It’s two months today (January 12) that I lost a very good friend and I thought it would be nice to remember him here in my column this week.
My dear friend Keith Stephenson sadly collapsed and died whilst on a weekend break in Llandudno.
With all this building work going on here at the moment I really wish he was here to see it
He had just had his 80th birthday in December and he still worked for me here on site.
Keith was the only person who’d worked at Hornsea Potery from the actual day it opened until now.
Apart from holidays, he always seemed to be around.
He was only off on the very rare sick day and really cared about the buildings and people on the site.
Of course, it was Hornsea Pottery back then and a very different place to the tourist attraction that it is now and through every change, every plan and idea Keith was there.
He’s seen tenants and businesses come and go and plans be passed and implemented, whilst others were left on the drawing board.
Through it all Keith was the one person who knew this site inside out.
He could tell me where the underground pipes lay, where the water went and the electrical layout of the site.
He really was my right hand man and there was nothing he didn’t know about this site.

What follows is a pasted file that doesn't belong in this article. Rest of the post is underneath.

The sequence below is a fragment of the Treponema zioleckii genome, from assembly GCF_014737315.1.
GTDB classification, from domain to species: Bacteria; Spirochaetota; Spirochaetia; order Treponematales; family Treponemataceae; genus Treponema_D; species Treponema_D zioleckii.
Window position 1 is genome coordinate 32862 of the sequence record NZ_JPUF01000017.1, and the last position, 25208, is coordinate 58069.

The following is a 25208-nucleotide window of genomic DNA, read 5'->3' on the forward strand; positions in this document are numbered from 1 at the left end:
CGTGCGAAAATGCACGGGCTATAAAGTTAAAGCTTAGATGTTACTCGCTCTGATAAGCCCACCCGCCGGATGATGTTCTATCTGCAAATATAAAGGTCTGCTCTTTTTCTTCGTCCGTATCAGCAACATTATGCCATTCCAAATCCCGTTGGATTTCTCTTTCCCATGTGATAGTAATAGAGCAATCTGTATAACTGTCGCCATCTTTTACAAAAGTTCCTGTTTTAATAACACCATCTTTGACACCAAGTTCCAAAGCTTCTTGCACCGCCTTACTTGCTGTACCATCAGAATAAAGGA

I trusted him and our relationship evolved into friendship as we realised we shared the same passions and hobbies. My dad died in 1989 and I met Keith on site in 1990 and I’ve always thought of him as the father I had lost.
He certainly looked out for me, my business and all manner of things here at Lancaster Leisure Park.
With all this building work going on here at the moment I really wish he was here to see it.
He passed all his knowledge on to me over the last 25 years and it would be lovely to have him here now.
I know he would be delighted with the new housing development.
The nice news is that I still have a connection with the family as his son in law still works on site repairing all the machines and tractors and his grandson Lee, looks after all the plumbing on the site so in a way I like to think he is still keeping an eye on us.